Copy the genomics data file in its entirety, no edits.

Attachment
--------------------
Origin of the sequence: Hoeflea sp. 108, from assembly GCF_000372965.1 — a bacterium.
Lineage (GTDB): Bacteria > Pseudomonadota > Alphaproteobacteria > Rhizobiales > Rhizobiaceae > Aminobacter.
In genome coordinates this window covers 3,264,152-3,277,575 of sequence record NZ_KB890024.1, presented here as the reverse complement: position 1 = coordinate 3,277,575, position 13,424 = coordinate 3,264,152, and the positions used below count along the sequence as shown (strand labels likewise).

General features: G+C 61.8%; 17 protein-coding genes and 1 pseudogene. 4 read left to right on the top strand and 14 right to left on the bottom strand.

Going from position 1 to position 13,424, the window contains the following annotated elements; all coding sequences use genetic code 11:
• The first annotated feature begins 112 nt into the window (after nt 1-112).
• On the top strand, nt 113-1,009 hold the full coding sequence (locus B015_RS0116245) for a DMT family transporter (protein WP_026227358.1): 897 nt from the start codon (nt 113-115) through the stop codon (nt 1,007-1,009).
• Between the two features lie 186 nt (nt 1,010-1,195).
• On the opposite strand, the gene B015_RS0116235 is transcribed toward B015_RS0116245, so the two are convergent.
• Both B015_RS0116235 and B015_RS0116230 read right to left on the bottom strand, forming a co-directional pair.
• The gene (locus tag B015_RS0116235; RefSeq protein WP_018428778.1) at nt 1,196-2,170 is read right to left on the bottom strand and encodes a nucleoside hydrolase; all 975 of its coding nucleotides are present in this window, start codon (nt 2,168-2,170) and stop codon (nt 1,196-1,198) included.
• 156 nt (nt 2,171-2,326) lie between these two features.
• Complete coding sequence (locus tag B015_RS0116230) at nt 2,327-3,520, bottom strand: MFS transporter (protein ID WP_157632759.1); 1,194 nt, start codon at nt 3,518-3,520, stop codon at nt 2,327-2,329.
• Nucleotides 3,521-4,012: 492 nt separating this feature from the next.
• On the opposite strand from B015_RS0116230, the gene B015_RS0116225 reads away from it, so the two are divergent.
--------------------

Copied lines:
Origin of the sequence: Hoeflea sp. 108, from assembly GCF_000372965.1 — a bacterium.
Lineage (GTDB): Bacteria > Pseudomonadota > Alphaproteobacteria > Rhizobiales > Rhizobiaceae > Aminobacter.
In genome coordinates this window covers 3,264,152-3,277,575 of sequence record NZ_KB890024.1, presented here as the reverse complement: position 1 = coordinate 3,277,575, position 13,424 = coordinate 3,264,152, and the positions used below count along the sequence as shown (strand labels likewise).

General features: G+C 61.8%; 17 protein-coding genes and 1 pseudogene. 4 read left to right on the top strand and 14 right to left on the bottom strand.

Going from position 1 to position 13,424, the window contains the following annotated elements; all coding sequences use genetic code 11:
• The first annotated feature begins 112 nt into the window (after nt 1-112).
• On the top strand, nt 113-1,009 hold the full coding sequence (locus B015_RS0116245) for a DMT family transporter (protein WP_026227358.1): 897 nt from the start codon (nt 113-115) through the stop codon (nt 1,007-1,009).
• Between the two features lie 186 nt (nt 1,010-1,195).
• On the opposite strand, the gene B015_RS0116235 is transcribed toward B015_RS0116245, so the two are convergent.
• Both B015_RS0116235 and B015_RS0116230 read right to left on the bottom strand, forming a co-directional pair.
• The gene (locus tag B015_RS0116235; RefSeq protein WP_018428778.1) at nt 1,196-2,170 is read right to left on the bottom strand and encodes a nucleoside hydrolase; all 975 of its coding nucleotides are present in this window, start codon (nt 2,168-2,170) and stop codon (nt 1,196-1,198) included.
• 156 nt (nt 2,171-2,326) lie between these two features.
• Complete coding sequence (locus tag B015_RS0116230) at nt 2,327-3,520, bottom strand: MFS transporter (protein ID WP_157632759.1); 1,194 nt, start codon at nt 3,518-3,520, stop codon at nt 2,327-2,329.
• Nucleotides 3,521-4,012: 492 nt separating this feature from the next.
• On the opposite strand from B015_RS0116230, the gene B015_RS0116225 reads away from it, so the two are divergent.